In 2000, CSL doubled its size through the purchase of a Swiss plasma company, the Bern-based ZLB Bioplasma AG. [15] In 2004, during a period of plasma oversupply, the company expanded again with the purchase of the German medical company Aventis Behring. [16] The company was the second Australian public company to have reached a share price of over $100 per share. [17]

Acquisition and merging of Novartis

In October 2014, Novartis announced its intention to sell its influenza vaccine business, including its development pipeline, to CSL for $275 million. CSL merged it into its BioCSL operation. [18]

In November 2015, BioCSL rebranded the combined business with Novartis Influenza Vaccines as Seqirus [Sek-eer-us] creating the world's second largest influenza vaccine company. [19]

Completed in 2018, Seqirus's Holly Spring, NC, plant was funded with $59 million from the U.S. government. [20]


The company's headquarters remain in Parkville, Victoria, an inner suburb of Melbourne, and has offices and laboratory space in Sydney.

CSL Behring is headquartered in King of Prussia, USA and it has manufacturing operations and R&D laboratories in the Swiss city of Bern, in Marburg in Germany, and Kankakee, USA.

Seqirus has its headquarters in Maidenhead and has production facilities in Holly Springs, USA, Liverpool, UK, and Parkville, Victoria


A/H1N1 2009 pandemic

CSL's vaccine for swine flu, the world's first, was approved in September 2009 for use by people over age 10. [21] The federal government ordered 21 million doses of vaccine for Australians. [22] CSL also provided vaccines for customers in Singapore and the US.

On the 28 September 2010, the Australian Therapeutic Goods Administration conducted an analysis of febrile convulsions following immunisation in children following monovalent pandemic H1N1 vaccine (Panvax/Panvax Junior, CSL)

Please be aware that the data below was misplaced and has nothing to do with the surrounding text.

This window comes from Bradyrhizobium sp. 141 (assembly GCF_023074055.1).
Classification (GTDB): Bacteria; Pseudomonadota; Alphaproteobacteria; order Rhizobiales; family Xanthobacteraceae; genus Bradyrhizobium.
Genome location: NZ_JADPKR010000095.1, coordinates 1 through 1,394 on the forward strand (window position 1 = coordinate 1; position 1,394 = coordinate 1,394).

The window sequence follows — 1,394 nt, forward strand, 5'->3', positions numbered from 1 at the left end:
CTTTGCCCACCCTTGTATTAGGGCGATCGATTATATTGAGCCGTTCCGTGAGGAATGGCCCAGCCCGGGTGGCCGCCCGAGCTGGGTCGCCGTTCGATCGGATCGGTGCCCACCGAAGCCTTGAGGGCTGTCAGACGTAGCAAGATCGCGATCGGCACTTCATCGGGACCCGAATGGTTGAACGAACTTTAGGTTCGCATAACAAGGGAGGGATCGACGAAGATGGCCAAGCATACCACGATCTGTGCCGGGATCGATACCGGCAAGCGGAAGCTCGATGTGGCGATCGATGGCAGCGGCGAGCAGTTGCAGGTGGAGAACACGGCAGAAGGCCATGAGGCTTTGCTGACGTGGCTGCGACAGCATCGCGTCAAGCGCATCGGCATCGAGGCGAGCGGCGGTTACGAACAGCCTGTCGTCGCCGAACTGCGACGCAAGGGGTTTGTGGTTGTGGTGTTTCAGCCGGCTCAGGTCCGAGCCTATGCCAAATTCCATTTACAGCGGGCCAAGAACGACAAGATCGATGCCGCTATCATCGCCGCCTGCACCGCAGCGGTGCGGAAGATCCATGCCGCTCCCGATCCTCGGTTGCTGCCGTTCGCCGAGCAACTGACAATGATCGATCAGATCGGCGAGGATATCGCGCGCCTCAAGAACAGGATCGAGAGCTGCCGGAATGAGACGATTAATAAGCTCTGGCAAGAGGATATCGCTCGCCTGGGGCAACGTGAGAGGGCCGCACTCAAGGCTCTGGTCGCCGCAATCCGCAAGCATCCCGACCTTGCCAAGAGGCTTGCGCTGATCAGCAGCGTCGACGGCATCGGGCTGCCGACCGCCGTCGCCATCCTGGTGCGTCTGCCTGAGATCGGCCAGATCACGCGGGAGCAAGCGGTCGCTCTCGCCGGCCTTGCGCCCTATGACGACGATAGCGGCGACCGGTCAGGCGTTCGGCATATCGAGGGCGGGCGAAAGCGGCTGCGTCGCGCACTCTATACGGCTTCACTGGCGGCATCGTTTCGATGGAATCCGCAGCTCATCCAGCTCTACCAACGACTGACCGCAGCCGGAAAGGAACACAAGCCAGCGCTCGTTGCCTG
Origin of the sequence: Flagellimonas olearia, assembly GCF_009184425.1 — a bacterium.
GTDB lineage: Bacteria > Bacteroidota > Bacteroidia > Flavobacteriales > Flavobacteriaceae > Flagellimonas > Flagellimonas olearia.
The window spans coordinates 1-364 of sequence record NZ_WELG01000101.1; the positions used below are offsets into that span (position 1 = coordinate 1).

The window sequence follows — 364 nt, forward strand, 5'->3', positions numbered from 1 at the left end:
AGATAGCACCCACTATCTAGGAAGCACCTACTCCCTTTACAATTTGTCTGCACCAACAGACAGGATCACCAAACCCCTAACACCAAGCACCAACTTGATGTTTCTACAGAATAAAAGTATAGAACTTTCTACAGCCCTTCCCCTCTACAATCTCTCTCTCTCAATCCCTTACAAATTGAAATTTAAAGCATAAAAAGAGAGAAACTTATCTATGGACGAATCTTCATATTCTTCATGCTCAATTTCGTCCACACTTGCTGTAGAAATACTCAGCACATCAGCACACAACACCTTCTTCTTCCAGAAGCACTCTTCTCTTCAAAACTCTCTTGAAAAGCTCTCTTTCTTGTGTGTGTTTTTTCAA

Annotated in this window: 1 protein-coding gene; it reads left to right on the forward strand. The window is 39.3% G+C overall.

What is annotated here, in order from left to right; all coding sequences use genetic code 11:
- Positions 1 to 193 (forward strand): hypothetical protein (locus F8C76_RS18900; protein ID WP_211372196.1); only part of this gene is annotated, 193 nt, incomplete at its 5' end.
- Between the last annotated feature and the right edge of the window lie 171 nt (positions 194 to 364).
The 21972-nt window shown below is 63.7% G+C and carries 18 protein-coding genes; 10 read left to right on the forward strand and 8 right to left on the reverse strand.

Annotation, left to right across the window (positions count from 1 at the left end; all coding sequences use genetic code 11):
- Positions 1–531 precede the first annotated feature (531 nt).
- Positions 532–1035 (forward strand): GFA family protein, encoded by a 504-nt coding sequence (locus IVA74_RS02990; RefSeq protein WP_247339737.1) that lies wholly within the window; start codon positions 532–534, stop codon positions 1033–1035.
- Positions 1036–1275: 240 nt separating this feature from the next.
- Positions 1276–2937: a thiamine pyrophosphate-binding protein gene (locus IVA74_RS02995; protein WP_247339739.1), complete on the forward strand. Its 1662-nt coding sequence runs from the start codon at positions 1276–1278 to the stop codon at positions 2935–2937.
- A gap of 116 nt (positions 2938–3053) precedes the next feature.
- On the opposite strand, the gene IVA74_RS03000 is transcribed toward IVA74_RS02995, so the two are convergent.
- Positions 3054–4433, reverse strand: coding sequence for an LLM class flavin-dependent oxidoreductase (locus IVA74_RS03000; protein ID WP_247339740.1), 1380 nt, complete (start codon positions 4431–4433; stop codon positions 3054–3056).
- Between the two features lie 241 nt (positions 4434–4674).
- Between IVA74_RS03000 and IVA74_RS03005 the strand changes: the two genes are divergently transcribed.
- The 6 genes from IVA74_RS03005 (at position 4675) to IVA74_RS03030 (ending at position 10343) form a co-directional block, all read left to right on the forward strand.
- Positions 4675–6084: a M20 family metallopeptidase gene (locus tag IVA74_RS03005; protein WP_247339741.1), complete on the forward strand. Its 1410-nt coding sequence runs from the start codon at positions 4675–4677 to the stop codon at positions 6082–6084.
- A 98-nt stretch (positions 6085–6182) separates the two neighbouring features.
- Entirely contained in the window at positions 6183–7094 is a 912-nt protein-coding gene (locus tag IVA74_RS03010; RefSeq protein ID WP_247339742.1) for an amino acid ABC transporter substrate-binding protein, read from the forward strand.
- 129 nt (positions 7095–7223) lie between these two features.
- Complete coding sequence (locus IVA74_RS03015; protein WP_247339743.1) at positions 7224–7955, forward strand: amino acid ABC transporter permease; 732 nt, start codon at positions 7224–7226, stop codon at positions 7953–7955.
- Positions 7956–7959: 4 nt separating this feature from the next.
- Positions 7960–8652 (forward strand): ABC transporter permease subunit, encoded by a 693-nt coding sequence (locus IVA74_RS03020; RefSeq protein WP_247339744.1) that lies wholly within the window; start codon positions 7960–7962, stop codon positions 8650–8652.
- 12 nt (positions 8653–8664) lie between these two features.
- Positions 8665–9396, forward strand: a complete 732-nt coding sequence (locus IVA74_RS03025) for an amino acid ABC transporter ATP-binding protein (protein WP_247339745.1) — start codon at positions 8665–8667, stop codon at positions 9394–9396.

A paper published in the Medical Journal of Australia provides a possible reason for CSL’s 2010 flu vaccine causing febrile convulsions in children. The authors hypothesise that suboptimal use of the detergent called deoxycholate – used in the manufacturing process by CSL (one of the few vaccine manufacturers that use it) – to split the flu virus from its membrane may be at fault.


COVID-19 pandemic

On 7 September 2020, CSL signed agreements with the Australian government to supply the University of Queensland vaccine (V451) and to manufacture (with AstraZeneca) the Oxford University vaccine (AZD1222), which would yield nearly 85 million doses for Australians. The agreement was contingent on the future success of clinical trials of these vaccines. Most of the manufacture would occur in Melbourne, Australia. [23] [24]

On 11 December 2020, after a high percentage of the University of Queensland vaccine trial participants returned “false positive” results for HIV, it was decided that vaccine development will not proceed to Phase 2/3 trials. [25]

On 23 March 2021, the Therapeutic Goods Administration approved the first batches, numbering 832,000 doses, of the Oxford–AstraZeneca COVID-19 vaccine manufactured by CSL in its plant in Broadmeadows, Victoria. The Australian Government has contracted CSL to produce 50 million doses of the vaccine. [26]


CSL Limited's products can be separated by company division. Some of the key products produced by each division, have included:

Seqirus (bioCSL)

Vaccines: [27]

Antivenoms: (Australia) [28]

CSL Behring (Australia)


CSL Behring

Immunology: [30]

Coagulation/Bleeding Disorders:


Critical Care:

Wound Healing:

Product availability varies from country to country, depending on registration status.


In 2011, the company received the Minister's Award for Outstanding Equal Employment Opportunities Initiative for their Thinking Kids Children's Centre. [31]

See also

Related Research Articles

Vaccine Pathogen-derived preparation that provides acquired immunity to an infectious disease